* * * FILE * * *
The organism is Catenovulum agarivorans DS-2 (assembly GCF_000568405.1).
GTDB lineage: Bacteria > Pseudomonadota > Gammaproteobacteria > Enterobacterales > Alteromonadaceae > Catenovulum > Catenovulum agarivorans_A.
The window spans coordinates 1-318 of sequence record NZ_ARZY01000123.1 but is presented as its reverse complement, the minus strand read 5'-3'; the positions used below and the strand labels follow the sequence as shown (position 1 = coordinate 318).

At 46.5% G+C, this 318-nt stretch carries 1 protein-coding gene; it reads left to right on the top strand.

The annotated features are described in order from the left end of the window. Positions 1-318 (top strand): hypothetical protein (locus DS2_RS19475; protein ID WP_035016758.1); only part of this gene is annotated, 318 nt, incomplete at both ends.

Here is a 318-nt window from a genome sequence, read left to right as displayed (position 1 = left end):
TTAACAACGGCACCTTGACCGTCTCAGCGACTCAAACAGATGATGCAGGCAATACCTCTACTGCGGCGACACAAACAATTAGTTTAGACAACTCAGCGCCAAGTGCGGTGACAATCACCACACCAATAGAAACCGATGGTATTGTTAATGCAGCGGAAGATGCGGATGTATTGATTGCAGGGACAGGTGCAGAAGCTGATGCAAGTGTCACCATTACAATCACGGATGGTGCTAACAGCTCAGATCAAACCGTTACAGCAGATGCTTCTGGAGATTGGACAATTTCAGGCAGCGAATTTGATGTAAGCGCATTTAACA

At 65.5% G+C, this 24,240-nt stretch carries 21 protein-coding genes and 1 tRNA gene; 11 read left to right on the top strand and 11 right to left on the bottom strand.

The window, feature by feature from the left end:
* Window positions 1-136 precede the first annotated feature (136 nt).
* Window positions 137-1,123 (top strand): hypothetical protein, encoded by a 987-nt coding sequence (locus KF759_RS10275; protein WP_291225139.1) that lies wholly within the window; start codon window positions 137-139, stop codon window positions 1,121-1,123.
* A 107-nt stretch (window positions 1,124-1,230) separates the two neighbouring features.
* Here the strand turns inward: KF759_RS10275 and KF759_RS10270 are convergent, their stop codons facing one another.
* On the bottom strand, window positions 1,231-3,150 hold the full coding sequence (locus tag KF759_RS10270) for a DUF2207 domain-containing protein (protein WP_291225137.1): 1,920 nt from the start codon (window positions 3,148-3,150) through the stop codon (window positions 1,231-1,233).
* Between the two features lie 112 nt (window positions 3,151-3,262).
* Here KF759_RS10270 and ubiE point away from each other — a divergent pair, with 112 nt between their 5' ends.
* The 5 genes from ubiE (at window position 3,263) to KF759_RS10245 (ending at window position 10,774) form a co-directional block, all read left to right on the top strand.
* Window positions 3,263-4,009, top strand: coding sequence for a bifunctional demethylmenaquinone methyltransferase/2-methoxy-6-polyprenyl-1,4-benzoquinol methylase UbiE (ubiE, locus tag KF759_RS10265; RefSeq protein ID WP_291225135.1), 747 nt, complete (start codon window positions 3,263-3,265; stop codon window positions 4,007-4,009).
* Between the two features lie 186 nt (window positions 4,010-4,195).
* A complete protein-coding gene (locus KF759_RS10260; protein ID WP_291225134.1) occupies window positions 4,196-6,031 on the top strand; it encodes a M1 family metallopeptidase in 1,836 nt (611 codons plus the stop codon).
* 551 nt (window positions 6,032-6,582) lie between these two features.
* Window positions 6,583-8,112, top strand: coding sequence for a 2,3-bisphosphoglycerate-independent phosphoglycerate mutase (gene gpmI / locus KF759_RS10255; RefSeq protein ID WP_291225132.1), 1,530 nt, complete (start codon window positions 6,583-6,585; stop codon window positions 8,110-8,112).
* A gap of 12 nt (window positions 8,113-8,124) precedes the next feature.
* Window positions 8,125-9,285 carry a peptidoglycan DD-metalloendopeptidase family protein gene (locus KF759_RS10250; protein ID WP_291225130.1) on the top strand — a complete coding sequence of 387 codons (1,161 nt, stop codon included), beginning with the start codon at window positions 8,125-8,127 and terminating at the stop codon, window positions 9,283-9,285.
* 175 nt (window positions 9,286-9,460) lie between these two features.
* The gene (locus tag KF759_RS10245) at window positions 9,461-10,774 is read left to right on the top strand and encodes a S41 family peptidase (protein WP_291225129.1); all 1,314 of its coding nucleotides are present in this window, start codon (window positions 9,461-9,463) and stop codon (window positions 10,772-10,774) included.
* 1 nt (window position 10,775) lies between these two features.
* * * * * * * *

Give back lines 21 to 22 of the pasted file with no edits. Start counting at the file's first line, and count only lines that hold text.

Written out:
* 551 nt (window positions 6,032-6,582) lie between these two features.
* Window positions 6,583-8,112, top strand: coding sequence for a 2,3-bisphosphoglycerate-independent phosphoglycerate mutase (gene gpmI / locus KF759_RS10255; RefSeq protein ID WP_291225132.1), 1,530 nt, complete (start codon window positions 6,583-6,585; stop codon window positions 8,110-8,112).